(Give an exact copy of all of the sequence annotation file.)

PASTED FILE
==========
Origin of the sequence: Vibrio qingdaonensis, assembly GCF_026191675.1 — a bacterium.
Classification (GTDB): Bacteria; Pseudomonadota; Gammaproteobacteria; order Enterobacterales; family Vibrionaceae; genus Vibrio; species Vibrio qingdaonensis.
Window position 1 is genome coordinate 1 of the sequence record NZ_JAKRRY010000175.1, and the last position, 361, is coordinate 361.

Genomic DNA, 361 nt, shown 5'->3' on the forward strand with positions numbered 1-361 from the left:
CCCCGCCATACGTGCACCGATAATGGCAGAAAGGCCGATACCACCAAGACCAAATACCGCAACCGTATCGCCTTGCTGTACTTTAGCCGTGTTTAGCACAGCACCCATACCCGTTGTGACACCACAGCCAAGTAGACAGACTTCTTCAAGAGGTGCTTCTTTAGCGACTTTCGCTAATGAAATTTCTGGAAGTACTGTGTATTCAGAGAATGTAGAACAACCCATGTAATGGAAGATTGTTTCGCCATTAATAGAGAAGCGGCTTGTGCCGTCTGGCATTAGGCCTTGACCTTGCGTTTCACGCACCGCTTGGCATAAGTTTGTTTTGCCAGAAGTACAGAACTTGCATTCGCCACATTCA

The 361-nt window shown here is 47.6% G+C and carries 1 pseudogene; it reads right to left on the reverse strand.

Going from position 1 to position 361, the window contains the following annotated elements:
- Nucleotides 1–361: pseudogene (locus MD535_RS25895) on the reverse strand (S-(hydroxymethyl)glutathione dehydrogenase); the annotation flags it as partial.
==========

Origin of the sequence: Vibrio qingdaonensis, assembly GCF_026191675.1 — a bacterium.
Classification (GTDB): Bacteria; Pseudomonadota; Gammaproteobacteria; order Enterobacterales; family Vibrionaceae; genus Vibrio; species Vibrio qingdaonensis.
Window position 1 is genome coordinate 1 of the sequence record NZ_JAKRRY010000175.1, and the last position, 361, is coordinate 361.

Genomic DNA, 361 nt, shown 5'->3' on the forward strand with positions numbered 1-361 from the left:
CCCCGCCATACGTGCACCGATAATGGCAGAAAGGCCGATACCACCAAGACCAAATACCGCAACCGTATCGCCTTGCTGTACTTTAGCCGTGTTTAGCACAGCACCCATACCCGTTGTGACACCACAGCCAAGTAGACAGACTTCTTCAAGAGGTGCTTCTTTAGCGACTTTCGCTAATGAAATTTCTGGAAGTACTGTGTATTCAGAGAATGTAGAACAACCCATGTAATGGAAGATTGTTTCGCCATTAATAGAGAAGCGGCTTGTGCCGTCTGGCATTAGGCCTTGACCTTGCGTTTCACGCACCGCTTGGCATAAGTTTGTTTTGCCAGAAGTACAGAACTTGCATTCGCCACATTCA

The 361-nt window shown here is 47.6% G+C and carries 1 pseudogene; it reads right to left on the reverse strand.

Going from position 1 to position 361, the window contains the following annotated elements:
- Nucleotides 1–361: pseudogene (locus MD535_RS25895) on the reverse strand (S-(hydroxymethyl)glutathione dehydrogenase); the annotation flags it as partial.